The calculation, by the way, is justified - females readily honor the brave men with their location. Unless, of course, are still alive.
Bluebird Caterpillars - Sweet Voices
The caterpillar of the blue butterfly has a phenomenal ability - it can get at someone else's expense, posing as someone else. Absolutely, it would seem, human tactics. How can some arthropod without a well-developed brain make such scams?
On the body of the caterpillar, at its very head, is a tiny “lip”. When this creature bothers to get food for itself, it begins to scrape away this “lip” - the result is a “song” very similar to the one that the ant queen sings. So similar, that the ants immediately drag the caterpillar into its anthill, where it lives in clover right up to pupation and turning into a butterfly.
All this time, the ants feed it, protect it from danger, drag it along if there is a need to move to a new place, and pay royal honors.
She doesn’t even have to bother to chew - the working ants belch the food already chewed and flavored with their useful enzymes right into the caterpillar's mouth.And in the most hungry times, the ants even feed the parasite of their own unborn brothers and sisters (also chewing before).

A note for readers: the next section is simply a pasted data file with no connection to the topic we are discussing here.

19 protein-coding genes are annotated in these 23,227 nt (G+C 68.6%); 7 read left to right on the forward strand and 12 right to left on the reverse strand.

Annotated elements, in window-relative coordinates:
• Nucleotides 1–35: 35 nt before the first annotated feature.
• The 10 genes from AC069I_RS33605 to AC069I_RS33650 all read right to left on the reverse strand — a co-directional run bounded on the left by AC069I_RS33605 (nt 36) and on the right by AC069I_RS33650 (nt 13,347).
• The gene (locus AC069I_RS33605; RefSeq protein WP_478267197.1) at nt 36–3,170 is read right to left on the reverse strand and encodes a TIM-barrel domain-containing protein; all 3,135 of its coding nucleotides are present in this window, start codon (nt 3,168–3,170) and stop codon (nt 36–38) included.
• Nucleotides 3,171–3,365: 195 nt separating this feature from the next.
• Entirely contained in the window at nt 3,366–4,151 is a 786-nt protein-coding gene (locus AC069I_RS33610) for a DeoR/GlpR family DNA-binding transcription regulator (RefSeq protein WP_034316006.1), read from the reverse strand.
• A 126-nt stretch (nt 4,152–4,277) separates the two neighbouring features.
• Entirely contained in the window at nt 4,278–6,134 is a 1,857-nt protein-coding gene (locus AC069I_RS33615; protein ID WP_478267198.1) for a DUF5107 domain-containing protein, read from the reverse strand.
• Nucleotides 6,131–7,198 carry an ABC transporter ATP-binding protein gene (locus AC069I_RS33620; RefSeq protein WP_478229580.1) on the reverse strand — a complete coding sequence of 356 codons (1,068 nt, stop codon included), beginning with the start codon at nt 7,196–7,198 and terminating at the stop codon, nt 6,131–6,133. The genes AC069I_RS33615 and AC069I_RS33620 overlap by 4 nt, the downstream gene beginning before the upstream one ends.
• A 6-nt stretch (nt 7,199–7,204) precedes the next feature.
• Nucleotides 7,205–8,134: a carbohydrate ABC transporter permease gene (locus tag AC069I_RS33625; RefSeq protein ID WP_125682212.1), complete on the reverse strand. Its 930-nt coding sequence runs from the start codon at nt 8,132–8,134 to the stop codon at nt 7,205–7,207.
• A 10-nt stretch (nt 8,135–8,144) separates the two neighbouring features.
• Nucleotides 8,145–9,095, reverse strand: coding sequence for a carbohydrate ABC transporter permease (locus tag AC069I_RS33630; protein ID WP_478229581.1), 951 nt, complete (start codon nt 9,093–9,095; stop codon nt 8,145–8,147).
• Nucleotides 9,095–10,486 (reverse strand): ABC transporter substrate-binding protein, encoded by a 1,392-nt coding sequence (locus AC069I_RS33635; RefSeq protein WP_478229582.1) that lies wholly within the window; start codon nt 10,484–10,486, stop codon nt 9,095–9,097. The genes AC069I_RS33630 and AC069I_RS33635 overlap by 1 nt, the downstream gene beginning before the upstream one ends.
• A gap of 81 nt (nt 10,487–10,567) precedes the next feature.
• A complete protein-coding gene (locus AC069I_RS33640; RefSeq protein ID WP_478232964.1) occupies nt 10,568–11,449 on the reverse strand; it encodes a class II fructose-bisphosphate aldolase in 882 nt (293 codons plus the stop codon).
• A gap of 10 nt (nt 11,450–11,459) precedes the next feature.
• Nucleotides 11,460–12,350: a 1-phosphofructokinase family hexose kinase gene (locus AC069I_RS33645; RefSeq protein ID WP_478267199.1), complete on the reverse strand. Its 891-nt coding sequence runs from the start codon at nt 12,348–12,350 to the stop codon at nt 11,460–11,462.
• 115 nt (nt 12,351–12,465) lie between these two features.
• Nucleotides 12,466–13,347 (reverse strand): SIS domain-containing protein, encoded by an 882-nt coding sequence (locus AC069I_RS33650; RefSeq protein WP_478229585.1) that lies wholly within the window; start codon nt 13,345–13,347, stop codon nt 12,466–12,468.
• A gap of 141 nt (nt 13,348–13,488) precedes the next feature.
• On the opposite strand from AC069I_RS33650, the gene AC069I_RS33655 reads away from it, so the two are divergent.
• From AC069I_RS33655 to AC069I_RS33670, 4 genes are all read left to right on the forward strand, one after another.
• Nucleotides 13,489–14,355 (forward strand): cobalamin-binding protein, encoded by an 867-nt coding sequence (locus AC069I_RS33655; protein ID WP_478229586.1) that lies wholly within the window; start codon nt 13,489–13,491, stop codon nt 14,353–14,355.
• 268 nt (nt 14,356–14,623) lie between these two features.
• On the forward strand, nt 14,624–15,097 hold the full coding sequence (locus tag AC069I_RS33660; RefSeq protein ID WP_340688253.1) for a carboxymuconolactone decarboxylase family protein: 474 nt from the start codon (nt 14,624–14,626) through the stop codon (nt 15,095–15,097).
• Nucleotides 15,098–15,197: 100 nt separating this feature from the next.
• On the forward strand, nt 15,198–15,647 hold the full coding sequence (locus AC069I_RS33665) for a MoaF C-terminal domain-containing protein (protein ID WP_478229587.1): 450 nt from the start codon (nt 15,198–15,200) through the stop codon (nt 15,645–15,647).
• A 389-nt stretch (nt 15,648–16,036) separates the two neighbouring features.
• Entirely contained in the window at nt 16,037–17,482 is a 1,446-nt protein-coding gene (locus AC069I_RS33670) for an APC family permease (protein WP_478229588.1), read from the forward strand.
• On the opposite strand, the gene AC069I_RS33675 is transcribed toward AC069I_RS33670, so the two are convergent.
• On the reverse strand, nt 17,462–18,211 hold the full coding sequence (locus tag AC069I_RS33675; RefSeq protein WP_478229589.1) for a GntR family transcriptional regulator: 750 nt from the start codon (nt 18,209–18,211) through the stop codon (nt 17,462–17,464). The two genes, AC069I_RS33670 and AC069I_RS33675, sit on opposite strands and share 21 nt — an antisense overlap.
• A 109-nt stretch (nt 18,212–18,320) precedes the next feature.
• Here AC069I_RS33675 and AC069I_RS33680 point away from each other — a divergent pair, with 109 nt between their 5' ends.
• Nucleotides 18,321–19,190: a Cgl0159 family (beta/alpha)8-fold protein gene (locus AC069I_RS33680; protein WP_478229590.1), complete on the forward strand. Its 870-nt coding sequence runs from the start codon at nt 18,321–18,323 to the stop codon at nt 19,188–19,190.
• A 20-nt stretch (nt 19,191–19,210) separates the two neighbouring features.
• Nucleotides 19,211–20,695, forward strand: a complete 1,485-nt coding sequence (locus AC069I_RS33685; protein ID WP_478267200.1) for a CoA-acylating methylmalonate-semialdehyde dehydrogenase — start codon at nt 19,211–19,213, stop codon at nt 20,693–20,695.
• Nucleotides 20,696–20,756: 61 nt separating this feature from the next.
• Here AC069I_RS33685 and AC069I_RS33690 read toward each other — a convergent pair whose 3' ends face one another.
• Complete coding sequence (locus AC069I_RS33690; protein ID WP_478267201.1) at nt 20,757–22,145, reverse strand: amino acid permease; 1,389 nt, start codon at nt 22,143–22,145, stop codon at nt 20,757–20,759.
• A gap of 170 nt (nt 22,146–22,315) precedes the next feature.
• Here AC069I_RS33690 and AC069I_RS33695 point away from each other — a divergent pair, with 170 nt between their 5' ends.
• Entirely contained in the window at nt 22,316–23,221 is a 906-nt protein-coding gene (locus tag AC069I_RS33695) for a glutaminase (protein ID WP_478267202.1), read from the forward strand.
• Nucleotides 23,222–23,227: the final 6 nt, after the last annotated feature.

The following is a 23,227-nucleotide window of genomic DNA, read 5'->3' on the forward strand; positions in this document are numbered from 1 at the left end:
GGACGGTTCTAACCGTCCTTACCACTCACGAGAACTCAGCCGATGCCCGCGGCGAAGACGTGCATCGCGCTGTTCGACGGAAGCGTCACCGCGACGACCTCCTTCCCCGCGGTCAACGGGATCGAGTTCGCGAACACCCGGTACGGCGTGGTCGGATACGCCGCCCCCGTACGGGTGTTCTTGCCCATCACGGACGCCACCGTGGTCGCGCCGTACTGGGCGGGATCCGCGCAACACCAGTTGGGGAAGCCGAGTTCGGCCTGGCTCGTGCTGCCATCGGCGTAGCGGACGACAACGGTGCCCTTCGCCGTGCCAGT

At the same time, the ants either expel or even completely kill the real queens - such is the power of the evil spell of the fraud.
Peruvian ant-singers sing jealousy scenes
Peruvian anteloids live in pairs on a strictly demarcated territory. When any extraneous bird accidentally flies into their territory, they tighten the harmonious duet to make it clear to the stranger that the place is occupied by a happy and friendly family.
This is very touching, but only until a lone female ant-pischer appears on the horizon and does not start moving back and forth as if not noticing that the place is taken.
As soon as this happens, the male immediately changes his song to “bachelor”, trying to attract a new female. Well, in a neighborly way.
The legitimate spouse, noticing that her marriage is bursting at the seams, begins to actively sing along to her faithful - but arrhythmically and loudly to drown out his lustful trills.
The male, of course, also does not give up so easily and tries to sing even louder ... and a real family scandal soon arises.
Gecko orders food
Like most of us, Madagascar geckos adore when they are served ready-made food. And they even found those who cook their favorite dish — tiny green insects called humpbacks.
These creatures penetrate the trees and drink tree sap. Then they digest this juice and secrete a sweetish liquid, the so-called “pad”. For geckos, this is a favorite treat, and humpbacks are always happy to accept an order. Here’s how it happens:
The gecko approaches the insect and starts nodding methodically. The humpback first responds with convulsive trembling - they say, “the order is accepted, wait,” and then it shoots a stream of translucent liquid directly into the mouth of the lizard.